A move would benefit all
In response to the letter Nick Hawthorne-Johnson wrote (TDN, Oct. 30), I agree, Centerfest needs to move out of downtown. Downtown Durham has rapidly become inadequate to host such a large event. Lack of parking, blockage of streets, etc.
I remember when Centerfest was in the parking lot off Foster, and in fact loved it there. My mum and I had a standing date to attend together each year. Many of my favorite pieces of jewelry and art are from these excursions together.
I also love Durham Central Park and think a move to the park would be beneficial to all. The Foster parking lot could provide ample parking, Streets could be closed, same as the market does. The Durham Farmers’ Market has a great system. Why mess with a good thing. Follow suit and people will come. I know my mum and I would.
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As for the restaurants, I think they would see their dining numbers rise. It’s a quick walk into downtown, and if the Foster parking lot were open to the public these two days, it would give people more incentive to stay parked and venture into downtown to dine. No one can deny there is a serious parking problem downtown. Even lots once open to the public by Brightleaf are now all permit parking, creating havoc for the restaurants located in that vicinity.
I for one care about this event and would love to see it continue in a more economical and convenient way for businesses and folks alike.
Turn forests into nurseries
Regarding the news story “Durham to inventory trees, canopy across city” (TDN, Oct. 26):
The city of Durham needs to designate some of its forested land holdings as a nursery to propagate its own native trees to be used in neighborhood plantings, and stop purchasing the exotic horticultrual clones it is now planting across the city.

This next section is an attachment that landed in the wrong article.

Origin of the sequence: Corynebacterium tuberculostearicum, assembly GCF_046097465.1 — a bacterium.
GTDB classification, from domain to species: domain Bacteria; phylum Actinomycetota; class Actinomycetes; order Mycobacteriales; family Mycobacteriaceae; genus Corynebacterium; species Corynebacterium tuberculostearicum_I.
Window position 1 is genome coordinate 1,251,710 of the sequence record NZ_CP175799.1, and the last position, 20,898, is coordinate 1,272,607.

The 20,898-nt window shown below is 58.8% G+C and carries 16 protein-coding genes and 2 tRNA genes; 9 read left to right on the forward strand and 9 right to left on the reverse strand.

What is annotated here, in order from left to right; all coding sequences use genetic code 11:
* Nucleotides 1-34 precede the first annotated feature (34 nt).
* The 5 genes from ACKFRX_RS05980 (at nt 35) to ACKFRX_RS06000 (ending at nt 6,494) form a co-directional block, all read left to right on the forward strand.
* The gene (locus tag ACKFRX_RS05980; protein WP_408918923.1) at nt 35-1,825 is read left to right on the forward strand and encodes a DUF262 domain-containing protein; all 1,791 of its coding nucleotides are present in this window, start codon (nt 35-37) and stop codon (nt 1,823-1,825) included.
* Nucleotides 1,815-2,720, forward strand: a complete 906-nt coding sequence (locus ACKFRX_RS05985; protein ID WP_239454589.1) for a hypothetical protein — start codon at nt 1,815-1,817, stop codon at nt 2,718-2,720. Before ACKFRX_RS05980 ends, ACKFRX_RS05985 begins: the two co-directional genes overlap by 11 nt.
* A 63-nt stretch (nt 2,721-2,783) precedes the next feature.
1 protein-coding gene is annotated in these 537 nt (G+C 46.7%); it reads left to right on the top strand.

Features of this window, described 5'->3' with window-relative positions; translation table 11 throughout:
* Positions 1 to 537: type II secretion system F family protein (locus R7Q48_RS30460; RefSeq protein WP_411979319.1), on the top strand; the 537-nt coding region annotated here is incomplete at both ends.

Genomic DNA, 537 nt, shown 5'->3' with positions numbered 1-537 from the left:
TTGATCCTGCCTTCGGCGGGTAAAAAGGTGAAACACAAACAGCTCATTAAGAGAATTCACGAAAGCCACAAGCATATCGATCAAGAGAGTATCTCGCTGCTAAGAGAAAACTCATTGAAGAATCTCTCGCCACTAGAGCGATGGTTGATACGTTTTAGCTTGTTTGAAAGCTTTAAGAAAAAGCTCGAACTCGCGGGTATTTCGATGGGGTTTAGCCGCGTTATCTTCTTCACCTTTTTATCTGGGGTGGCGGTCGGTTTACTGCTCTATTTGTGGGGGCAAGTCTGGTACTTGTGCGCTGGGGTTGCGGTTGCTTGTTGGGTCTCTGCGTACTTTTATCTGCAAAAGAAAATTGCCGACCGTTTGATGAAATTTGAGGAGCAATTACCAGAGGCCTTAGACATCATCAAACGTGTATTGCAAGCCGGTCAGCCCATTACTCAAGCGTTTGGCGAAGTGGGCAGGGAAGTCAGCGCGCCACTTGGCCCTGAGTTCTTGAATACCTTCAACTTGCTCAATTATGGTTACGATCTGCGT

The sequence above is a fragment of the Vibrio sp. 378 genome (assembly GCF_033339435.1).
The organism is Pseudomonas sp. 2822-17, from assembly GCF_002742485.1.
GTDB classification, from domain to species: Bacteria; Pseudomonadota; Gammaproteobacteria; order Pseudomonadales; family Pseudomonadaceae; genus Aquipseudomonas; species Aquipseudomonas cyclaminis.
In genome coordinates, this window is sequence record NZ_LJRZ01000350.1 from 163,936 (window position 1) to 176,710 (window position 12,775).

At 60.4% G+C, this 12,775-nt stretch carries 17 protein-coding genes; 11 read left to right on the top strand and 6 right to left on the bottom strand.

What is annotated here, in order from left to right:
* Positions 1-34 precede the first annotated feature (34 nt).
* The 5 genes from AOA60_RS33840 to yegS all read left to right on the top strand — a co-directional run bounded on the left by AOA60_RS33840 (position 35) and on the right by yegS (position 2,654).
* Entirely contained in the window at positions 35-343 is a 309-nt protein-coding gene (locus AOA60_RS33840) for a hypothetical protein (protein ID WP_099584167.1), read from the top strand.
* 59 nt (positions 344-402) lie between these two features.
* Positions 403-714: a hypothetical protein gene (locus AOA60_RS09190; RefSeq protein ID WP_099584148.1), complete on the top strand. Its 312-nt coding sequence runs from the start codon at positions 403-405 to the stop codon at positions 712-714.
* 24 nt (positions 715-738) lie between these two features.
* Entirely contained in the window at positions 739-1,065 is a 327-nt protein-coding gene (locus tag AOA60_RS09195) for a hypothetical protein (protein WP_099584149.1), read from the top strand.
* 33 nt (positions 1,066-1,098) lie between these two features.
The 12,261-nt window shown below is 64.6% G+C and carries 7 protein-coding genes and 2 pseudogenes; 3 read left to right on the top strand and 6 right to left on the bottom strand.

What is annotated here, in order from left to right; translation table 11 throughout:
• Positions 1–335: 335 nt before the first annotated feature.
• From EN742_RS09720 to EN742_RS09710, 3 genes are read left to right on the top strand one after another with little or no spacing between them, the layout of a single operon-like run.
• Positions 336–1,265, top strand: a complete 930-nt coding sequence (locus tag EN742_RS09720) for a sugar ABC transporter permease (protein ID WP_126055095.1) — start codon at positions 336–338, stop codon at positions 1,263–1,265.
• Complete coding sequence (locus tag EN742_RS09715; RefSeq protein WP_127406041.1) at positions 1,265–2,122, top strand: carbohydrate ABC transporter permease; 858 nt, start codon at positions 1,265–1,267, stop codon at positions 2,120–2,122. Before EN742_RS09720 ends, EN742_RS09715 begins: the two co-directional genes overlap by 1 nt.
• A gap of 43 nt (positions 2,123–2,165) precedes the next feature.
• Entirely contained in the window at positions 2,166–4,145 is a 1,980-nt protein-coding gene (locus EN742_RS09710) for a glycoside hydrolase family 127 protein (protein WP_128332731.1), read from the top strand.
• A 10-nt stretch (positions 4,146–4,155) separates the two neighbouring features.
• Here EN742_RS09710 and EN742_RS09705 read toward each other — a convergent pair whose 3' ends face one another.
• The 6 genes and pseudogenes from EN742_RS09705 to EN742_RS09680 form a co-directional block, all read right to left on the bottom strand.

Handsome wedding crasher
After a beautiful wedding ceremony at the Durham Arts Council in downtown Durham for one of my best friends, Jennifer Jones, and her husband Ike Futrell, some of us, including the bride, decided to come outside for a minute to get some fresh air.
Since it was a beautiful Saturday afternoon (Oct. 15) there was a lot activity and passersby downtown. One handsome, well-dressed gentleman in particular actually stopped and approached to congratulate the bride. Imagine our surprise when we realized it was Mayor Bill Bell! What a nice man!
Thank you, Mayor, for making a great day even greater!
Pottery tour Nov. 12-13
The Durham County Pottery Tour will celebrate its third year the weekend of Nov. 12-13 and promises to be the best year yet. Visit the studios of 19 professional potters, several of whom are new to the tour this year. Compare a wide variety of studio spaces from front porches to dedicated buildings and get an idea of the whole pottery making process, the equipment, glazes, etc.
Also open for the weekend are two teaching facilities: the Durham Arts Council pottery studio and Claymakers. Claymakers will be hosting a gallery show of a piece of each potters work November 2-13. Learn about all the pottery classes available locally for children to adults.
Of course no pottery tour would be complete without a huge variety of beautiful pottery for purchase. Complete your holiday gift list or treat yourself to something unique. Choose from dinnerware, jewelry, garden pieces, sculpture, decorative items and more. All pottery is made in each studio where you can meet the potter.
The tour is Nov 12, 10 a.m. to 5 p.m., and Nov. 13, noon to 5 p.m. Brochures are available throughout town or visit our website for maps, the brochure, and images of pottery. Look for our yellow logo road signs to guide you to each studio. Durhamcountypotterytour.com.
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